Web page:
According to The Morning Call, he was an artist, and he lived a lifestyle not unusual to artists. "He was a fine artist and a very interesting, eclectic person," said E. David Christine, who had been the Monroe County District Attorney back in the 1980s, when the case was featured on the TV show "America's Most Wanted."

The Pocono Record says that newspaper accounts, and his father-in-law's descriptions of him, painted Edward as a loser and a bum. "He is a complete sponger, lazy, insolent and nasty, is not friends with any past acquaintances and anyone who ever knew him does not speak well of him," said one account of him. Others characterized him as nothing of the sort. They described him as a kind, gentle, and caring man, if a bit odd at times. "No one could believe Maps was capable of murder," wrote journalist Joe Nixon for The Morning Call.

Suspicions and alibis

As The Pocono Record reports, the only suspect in these murders, since the beginning, has been Edward Maps. This despite the fact that the case against him was built largely on conjecture, and that there was bad blood between him and his father-in-law, something that was not made public until decades after the crime.

Authorities suspected that Edward simply wasn't interested in being married and having to be responsible for a family, particularly in light of his carefree days as a Bohemian artist before he wed Christine. Further still, according to The Morning Call, he was an avid outdoorsman; he could very well have disappeared into the forests and caves of Pennsylvania. However, an extensive search failed to turn up any signs of him.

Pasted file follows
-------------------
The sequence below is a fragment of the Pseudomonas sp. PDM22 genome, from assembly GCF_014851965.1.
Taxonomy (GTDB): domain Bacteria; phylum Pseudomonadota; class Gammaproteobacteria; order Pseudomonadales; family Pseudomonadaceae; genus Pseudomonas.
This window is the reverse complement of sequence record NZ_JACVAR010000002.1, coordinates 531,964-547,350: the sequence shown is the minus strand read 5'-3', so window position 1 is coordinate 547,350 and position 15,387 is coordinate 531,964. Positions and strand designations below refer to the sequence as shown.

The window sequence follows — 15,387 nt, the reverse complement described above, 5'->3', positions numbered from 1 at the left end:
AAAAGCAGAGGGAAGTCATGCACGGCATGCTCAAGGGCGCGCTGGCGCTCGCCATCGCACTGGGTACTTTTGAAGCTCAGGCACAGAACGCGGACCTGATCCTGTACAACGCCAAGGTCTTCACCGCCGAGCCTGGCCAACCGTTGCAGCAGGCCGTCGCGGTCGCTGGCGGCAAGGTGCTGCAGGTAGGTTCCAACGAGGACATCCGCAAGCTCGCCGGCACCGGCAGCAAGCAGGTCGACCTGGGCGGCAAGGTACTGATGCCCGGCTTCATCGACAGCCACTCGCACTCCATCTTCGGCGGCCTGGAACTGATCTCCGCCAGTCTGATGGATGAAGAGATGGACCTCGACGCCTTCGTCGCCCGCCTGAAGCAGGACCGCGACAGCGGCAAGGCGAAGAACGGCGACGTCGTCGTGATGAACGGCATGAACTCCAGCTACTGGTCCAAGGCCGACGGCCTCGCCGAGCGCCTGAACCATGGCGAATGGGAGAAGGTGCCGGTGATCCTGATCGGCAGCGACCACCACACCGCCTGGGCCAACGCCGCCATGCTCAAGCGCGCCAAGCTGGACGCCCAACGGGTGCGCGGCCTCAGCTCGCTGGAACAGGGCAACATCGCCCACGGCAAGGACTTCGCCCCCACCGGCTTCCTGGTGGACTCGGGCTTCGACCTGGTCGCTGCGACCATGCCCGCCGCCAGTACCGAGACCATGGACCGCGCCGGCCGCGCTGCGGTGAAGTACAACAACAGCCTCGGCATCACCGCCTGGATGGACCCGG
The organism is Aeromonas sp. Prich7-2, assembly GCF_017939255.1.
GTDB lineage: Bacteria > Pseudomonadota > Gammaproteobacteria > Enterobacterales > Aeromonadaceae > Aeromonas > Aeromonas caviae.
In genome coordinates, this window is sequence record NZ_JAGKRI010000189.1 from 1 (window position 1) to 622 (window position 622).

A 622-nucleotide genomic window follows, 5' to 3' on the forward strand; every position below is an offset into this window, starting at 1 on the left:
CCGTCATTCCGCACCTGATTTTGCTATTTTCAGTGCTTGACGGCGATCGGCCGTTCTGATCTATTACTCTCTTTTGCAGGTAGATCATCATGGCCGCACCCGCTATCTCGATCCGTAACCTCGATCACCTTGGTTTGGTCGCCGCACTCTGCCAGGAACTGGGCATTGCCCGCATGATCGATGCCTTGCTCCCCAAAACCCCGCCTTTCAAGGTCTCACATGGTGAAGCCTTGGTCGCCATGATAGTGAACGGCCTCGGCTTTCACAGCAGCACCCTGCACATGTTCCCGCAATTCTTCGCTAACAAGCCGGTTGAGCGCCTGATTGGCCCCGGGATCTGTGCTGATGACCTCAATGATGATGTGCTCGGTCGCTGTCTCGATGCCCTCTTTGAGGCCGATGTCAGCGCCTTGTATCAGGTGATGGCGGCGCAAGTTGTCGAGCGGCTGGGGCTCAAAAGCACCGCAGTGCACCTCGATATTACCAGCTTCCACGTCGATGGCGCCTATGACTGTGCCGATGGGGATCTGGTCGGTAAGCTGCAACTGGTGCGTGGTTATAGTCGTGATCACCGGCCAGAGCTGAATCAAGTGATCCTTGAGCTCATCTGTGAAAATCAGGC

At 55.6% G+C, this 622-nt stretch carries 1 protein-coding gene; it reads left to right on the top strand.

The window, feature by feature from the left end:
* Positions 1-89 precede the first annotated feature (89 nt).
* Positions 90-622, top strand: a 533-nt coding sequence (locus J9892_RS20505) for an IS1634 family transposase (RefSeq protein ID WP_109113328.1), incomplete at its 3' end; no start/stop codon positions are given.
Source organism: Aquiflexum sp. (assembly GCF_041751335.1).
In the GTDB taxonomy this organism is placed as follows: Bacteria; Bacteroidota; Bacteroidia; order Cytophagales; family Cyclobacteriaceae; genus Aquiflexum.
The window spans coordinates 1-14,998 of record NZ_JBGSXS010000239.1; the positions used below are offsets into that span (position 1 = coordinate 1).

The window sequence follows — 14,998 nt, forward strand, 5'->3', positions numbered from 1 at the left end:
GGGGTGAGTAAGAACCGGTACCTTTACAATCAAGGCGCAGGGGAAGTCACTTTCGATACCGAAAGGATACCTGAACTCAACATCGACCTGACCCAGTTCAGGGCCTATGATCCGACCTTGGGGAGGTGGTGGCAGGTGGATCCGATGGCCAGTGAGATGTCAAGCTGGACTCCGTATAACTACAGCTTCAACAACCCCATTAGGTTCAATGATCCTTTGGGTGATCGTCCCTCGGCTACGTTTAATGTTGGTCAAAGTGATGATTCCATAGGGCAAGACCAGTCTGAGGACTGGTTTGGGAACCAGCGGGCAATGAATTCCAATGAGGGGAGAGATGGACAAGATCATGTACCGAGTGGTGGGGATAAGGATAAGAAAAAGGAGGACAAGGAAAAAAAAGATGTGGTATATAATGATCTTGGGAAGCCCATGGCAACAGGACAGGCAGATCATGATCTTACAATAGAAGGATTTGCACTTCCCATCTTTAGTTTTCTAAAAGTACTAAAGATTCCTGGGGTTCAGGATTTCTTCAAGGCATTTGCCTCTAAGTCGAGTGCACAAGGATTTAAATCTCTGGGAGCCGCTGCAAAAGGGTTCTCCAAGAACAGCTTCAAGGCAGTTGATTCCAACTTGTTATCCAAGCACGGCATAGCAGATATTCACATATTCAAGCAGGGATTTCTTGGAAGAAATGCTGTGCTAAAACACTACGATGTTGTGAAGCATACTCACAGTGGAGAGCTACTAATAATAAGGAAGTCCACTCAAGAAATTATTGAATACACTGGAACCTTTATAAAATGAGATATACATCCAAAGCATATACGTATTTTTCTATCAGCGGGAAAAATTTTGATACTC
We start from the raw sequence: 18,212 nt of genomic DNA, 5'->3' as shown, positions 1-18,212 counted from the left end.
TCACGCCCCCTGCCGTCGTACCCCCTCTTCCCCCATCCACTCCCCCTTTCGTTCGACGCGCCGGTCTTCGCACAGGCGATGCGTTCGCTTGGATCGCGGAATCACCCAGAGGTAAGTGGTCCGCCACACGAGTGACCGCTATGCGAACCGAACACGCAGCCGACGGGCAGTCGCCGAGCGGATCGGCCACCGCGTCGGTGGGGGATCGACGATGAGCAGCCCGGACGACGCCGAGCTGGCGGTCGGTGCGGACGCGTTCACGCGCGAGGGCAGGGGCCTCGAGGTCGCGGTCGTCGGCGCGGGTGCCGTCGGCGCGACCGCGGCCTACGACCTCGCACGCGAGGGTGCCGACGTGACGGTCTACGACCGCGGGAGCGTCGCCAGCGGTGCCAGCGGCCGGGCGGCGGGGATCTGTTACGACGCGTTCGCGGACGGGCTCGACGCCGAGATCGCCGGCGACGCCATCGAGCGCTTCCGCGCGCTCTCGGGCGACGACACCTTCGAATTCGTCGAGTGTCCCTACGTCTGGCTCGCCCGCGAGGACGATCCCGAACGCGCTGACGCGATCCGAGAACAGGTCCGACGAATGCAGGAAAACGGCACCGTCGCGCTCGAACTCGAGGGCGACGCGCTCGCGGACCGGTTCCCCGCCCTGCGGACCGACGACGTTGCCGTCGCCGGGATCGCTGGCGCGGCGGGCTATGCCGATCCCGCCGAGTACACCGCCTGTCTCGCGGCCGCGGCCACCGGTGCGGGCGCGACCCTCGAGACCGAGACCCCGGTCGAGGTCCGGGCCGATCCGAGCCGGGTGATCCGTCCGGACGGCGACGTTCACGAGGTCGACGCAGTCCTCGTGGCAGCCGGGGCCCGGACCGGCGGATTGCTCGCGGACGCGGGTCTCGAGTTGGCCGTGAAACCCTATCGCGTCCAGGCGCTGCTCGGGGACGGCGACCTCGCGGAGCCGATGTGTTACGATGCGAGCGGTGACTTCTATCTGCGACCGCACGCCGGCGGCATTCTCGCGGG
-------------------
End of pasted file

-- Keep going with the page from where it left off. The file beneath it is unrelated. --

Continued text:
Robert Wolbach claimed he himself was on a plane on the night of the murders, although this is impossible to prove due to airlines' record-keeping of the time. Further still, if he was bent on murdering his son-in-law, why would he murder his daughter and granddaughter as well? An unidentified witness suggested that Wolbach wasn't directly responsible for those murders, but still had a hand in them. The witness suggested that Wolbach had hired someone who committed the crime, and that Maps was probably at the bottom of a lake or river somewhere, a concrete block tied around his neck.

An unsolved double murder

Sixty years have passed since Christine and Julia Maps were murdered, and they have still not gotten justice. Further still, the case has been cold for almost as long as the bodies of the two victims have been in their graves.

Edward Maps has not been heard from again, according to The Pocono Record. Up until 1967, he was at the top of the FBI's Most Wanted list, but he was later removed. Also in 1967, authorities thought they'd caught a break, according to The Morning Call, when an issue of Life Magazine featured a cover photo of a group of artists, which included a man who bore a "striking resemblance" to Edward Maps. That lead failed to pan out.

In the 1980s, "America's Most Wanted" was one of the hottest properties on TV, and had even led to cold cases being solved. Authorities in Pennsylvania hoped that by airing the Maps murders on the show, they would get some new leads. That, too, failed, as District Attorney (at the time) E. David Christine lamented. "We were sort of disheartened. We didn't know of any other way to solve this case," he said. If Edward Maps is still alive, as of July 2022, he would be comfortably in his 80s.